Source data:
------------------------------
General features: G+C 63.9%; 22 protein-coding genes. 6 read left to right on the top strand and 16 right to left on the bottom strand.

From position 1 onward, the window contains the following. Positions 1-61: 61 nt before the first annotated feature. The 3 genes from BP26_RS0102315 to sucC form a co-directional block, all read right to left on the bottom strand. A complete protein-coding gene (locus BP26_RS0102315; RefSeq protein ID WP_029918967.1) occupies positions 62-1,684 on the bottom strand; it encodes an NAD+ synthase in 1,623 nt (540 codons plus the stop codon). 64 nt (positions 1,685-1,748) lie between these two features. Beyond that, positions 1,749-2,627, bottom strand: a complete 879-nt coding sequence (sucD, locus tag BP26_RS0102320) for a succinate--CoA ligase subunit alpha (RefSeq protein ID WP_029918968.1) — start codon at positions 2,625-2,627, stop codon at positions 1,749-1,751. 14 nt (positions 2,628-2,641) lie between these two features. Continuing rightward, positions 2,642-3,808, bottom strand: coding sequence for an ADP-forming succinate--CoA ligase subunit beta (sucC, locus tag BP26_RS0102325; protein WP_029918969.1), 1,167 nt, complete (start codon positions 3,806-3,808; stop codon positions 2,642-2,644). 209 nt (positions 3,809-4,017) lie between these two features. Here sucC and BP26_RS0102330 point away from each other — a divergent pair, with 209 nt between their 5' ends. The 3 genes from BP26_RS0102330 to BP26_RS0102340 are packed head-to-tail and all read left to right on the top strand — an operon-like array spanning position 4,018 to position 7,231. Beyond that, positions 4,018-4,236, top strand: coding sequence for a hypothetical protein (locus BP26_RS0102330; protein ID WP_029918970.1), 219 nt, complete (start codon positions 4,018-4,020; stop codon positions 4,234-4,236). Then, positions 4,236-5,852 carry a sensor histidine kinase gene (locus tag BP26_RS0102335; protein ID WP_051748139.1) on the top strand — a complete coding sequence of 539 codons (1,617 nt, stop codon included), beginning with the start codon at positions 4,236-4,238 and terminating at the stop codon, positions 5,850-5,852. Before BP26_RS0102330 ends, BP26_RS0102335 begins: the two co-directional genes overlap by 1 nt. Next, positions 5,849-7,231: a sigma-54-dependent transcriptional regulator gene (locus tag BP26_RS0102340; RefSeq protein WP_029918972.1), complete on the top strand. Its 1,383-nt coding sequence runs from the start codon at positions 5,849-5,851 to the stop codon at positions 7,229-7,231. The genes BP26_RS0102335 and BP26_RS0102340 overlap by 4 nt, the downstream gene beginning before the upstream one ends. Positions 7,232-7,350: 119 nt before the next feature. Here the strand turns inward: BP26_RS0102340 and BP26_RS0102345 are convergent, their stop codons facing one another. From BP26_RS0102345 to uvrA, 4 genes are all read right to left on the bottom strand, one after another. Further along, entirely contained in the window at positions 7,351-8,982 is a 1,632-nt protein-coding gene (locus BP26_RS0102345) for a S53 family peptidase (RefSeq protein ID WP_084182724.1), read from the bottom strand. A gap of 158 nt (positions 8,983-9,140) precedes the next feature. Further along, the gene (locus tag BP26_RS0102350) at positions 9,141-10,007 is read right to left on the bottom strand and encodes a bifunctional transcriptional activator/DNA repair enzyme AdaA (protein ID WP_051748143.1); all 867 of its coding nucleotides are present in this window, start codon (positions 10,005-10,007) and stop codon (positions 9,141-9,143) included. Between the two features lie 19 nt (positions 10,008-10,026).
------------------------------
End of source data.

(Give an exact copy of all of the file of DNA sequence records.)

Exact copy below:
General features: G+C 63.9%; 22 protein-coding genes. 6 read left to right on the top strand and 16 right to left on the bottom strand.

From position 1 onward, the window contains the following. Positions 1-61: 61 nt before the first annotated feature. The 3 genes from BP26_RS0102315 to sucC form a co-directional block, all read right to left on the bottom strand. A complete protein-coding gene (locus BP26_RS0102315; RefSeq protein ID WP_029918967.1) occupies positions 62-1,684 on the bottom strand; it encodes an NAD+ synthase in 1,623 nt (540 codons plus the stop codon). 64 nt (positions 1,685-1,748) lie between these two features. Beyond that, positions 1,749-2,627, bottom strand: a complete 879-nt coding sequence (sucD, locus tag BP26_RS0102320) for a succinate--CoA ligase subunit alpha (RefSeq protein ID WP_029918968.1) — start codon at positions 2,625-2,627, stop codon at positions 1,749-1,751. 14 nt (positions 2,628-2,641) lie between these two features. Continuing rightward, positions 2,642-3,808, bottom strand: coding sequence for an ADP-forming succinate--CoA ligase subunit beta (sucC, locus tag BP26_RS0102325; protein WP_029918969.1), 1,167 nt, complete (start codon positions 3,806-3,808; stop codon positions 2,642-2,644). 209 nt (positions 3,809-4,017) lie between these two features. Here sucC and BP26_RS0102330 point away from each other — a divergent pair, with 209 nt between their 5' ends. The 3 genes from BP26_RS0102330 to BP26_RS0102340 are packed head-to-tail and all read left to right on the top strand — an operon-like array spanning position 4,018 to position 7,231. Beyond that, positions 4,018-4,236, top strand: coding sequence for a hypothetical protein (locus BP26_RS0102330; protein ID WP_029918970.1), 219 nt, complete (start codon positions 4,018-4,020; stop codon positions 4,234-4,236). Then, positions 4,236-5,852 carry a sensor histidine kinase gene (locus tag BP26_RS0102335; protein ID WP_051748139.1) on the top strand — a complete coding sequence of 539 codons (1,617 nt, stop codon included), beginning with the start codon at positions 4,236-4,238 and terminating at the stop codon, positions 5,850-5,852. Before BP26_RS0102330 ends, BP26_RS0102335 begins: the two co-directional genes overlap by 1 nt. Next, positions 5,849-7,231: a sigma-54-dependent transcriptional regulator gene (locus tag BP26_RS0102340; RefSeq protein WP_029918972.1), complete on the top strand. Its 1,383-nt coding sequence runs from the start codon at positions 5,849-5,851 to the stop codon at positions 7,229-7,231. The genes BP26_RS0102335 and BP26_RS0102340 overlap by 4 nt, the downstream gene beginning before the upstream one ends. Positions 7,232-7,350: 119 nt before the next feature. Here the strand turns inward: BP26_RS0102340 and BP26_RS0102345 are convergent, their stop codons facing one another. From BP26_RS0102345 to uvrA, 4 genes are all read right to left on the bottom strand, one after another. Further along, entirely contained in the window at positions 7,351-8,982 is a 1,632-nt protein-coding gene (locus BP26_RS0102345) for a S53 family peptidase (RefSeq protein ID WP_084182724.1), read from the bottom strand. A gap of 158 nt (positions 8,983-9,140) precedes the next feature. Further along, the gene (locus tag BP26_RS0102350) at positions 9,141-10,007 is read right to left on the bottom strand and encodes a bifunctional transcriptional activator/DNA repair enzyme AdaA (protein ID WP_051748143.1); all 867 of its coding nucleotides are present in this window, start codon (positions 10,005-10,007) and stop codon (positions 9,141-9,143) included. Between the two features lie 19 nt (positions 10,008-10,026).